Will Yemen's Capital Run Out of Water Growing a Drug?

Published on November 3rd, 2009 | by

Where once there were 180 wells, now there are 80…What if an entire CITY ran out of drinking water? Sanaa, Yemen, the country’s capital, is dealing with a massive water shortage. The World Bank’s Sanaa Water Basin Management Project says the city could run out of drinking water in just 15 years. Some say a major culprit is qat, a plant deeply embedded in Yemen’s culture and chewed for its stimulant effect by up to 70% of the male population.

image by CharlesFred40% of available water in Yemen goes to the cultivation of qat
40% of available water in Yemen goes to the cultivation of qat

Qat contains compounds that are in the same family as amphetamines, and it can produce euphoria and promote talkativeness. From what I’ve read, it sounds like it parallels the way coffee is used and embedded in U.S. culture. With that kind of high use and cultural attachment, changing habits will be difficult. Loss of water is even more exacerbated by the effects of climate change- many of the new residents coming to Sanaa are climate change refugees from elsewhere in the region.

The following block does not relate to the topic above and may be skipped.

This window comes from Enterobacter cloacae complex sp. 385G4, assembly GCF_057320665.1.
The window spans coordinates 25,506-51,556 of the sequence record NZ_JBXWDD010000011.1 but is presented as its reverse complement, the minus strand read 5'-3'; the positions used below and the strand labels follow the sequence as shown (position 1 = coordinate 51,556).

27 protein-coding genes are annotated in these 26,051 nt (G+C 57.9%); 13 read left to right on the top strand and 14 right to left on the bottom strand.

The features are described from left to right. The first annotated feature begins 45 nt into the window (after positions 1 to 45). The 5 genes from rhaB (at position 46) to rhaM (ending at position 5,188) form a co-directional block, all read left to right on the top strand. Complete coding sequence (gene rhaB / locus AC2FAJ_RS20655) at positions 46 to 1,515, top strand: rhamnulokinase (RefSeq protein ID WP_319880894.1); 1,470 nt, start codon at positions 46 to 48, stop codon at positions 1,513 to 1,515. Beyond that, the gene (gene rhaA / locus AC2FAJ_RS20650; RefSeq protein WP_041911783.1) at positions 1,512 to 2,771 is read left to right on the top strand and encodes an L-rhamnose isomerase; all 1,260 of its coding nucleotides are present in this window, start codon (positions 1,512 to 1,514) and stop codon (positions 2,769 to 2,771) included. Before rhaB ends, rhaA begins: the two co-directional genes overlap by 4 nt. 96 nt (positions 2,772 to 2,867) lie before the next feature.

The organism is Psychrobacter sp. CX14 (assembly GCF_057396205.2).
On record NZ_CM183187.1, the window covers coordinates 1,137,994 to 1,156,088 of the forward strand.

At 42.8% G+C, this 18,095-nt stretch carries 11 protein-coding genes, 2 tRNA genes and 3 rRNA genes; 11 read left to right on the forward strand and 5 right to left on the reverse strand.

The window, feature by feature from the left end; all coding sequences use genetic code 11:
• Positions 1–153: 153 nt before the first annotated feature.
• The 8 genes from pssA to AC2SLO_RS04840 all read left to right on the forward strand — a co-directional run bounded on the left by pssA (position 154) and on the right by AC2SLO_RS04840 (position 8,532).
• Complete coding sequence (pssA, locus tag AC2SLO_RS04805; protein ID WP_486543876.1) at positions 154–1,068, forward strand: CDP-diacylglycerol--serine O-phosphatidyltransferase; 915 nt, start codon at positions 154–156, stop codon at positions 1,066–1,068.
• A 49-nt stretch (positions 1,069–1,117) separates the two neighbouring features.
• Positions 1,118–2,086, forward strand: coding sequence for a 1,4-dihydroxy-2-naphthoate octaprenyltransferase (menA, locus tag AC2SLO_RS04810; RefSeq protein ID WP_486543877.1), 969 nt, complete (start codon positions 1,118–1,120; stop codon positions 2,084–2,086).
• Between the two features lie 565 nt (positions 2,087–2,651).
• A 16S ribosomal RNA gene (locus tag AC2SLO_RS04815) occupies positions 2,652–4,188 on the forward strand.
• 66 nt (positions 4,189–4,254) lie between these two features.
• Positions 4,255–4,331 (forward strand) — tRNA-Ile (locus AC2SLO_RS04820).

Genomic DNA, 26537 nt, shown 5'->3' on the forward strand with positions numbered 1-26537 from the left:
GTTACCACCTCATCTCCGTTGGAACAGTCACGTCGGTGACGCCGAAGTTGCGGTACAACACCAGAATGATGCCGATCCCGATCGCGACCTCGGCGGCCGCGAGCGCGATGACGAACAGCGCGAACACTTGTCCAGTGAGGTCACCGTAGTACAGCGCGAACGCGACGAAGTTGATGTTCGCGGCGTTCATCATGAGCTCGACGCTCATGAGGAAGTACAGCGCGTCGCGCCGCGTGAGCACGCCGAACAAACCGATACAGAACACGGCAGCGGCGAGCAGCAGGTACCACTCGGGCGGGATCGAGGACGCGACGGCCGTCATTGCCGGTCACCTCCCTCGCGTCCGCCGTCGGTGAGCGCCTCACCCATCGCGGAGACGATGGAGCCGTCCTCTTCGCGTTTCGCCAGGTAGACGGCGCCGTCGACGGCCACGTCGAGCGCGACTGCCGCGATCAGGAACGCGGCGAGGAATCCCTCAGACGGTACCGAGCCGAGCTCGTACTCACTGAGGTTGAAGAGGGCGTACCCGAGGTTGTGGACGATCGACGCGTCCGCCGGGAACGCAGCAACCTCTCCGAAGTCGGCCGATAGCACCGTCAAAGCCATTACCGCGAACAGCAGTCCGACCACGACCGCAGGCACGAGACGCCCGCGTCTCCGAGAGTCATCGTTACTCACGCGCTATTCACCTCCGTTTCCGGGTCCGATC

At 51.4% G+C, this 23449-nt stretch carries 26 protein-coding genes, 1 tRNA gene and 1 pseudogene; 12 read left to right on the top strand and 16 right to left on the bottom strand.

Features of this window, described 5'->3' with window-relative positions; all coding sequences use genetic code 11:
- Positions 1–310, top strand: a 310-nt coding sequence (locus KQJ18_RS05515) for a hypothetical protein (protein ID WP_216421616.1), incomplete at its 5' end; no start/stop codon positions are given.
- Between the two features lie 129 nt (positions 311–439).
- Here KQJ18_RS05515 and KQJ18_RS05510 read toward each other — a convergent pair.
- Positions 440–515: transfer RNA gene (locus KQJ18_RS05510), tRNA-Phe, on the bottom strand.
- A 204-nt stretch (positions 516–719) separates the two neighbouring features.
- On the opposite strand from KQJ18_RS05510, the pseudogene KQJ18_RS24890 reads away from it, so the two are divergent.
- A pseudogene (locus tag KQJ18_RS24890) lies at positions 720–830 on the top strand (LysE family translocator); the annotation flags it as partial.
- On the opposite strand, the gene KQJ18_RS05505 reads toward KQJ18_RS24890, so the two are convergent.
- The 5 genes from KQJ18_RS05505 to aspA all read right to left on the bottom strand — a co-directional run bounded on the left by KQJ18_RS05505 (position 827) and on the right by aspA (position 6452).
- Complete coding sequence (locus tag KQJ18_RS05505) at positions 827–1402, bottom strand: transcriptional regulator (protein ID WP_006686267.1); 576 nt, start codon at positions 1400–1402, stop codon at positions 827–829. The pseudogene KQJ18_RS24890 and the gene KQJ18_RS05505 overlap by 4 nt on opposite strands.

The World Bank’s report also says that Yemen’s aquifers are losing 20-65 feet a year, and the Carnegie Endowment for International Peace elaborated that 19 of 21 main aquifers are not being replenished because of a lack of rainfall- the region has been in a major drought for the last 4 years.

The situation is dire- Where the international water poverty line is drawn at 1,000 cubic meters available per person per year, Yemen as only 100-200 cubic meters. The population in Sanaa has quadrupled since 1980, now at over 2 million and still growing at 8% per year.

Yemini Deputy Planning Minister Hisham Sharaf sums up the bottom line:

“If we continue spending this much water on qat, Sanaa has 10 to 15 years.”

There is plenty of talk about coming water shortages and climate change refugees because of climate change, but the messages continue to be written from the perspective that they are in the future, or that they are affecting small populations. For Sanaa, the problems are immediate and coming from all sides- climate change, drought, rapidly expanding population and the cultivation of qat.

In Yemen, the future of the water crisis is now.

Research and quotes from TerraDaily.


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2 comments

  • some research which i have to share with you

    One estimate suggests that 80 to 90 percent of new wells in the Highlands are used for qat production (Varisco, 1986). Farmers have been provided with subsidized pumps instead of education in appropriate water-conserving techniques, leading to the installation of wells without regard to future consequences (Figure 6). Yet there may be a growing national recognition that water is being squandered. Hossain (1993) writes, “So far water has been treated as a free gift of nature and was harnessed recklessly, leading to the current inefficient, inequitable use.” However, for as long as qat delivers on its promise of riches, mere suasion is unlikely to result in behavioral changes.

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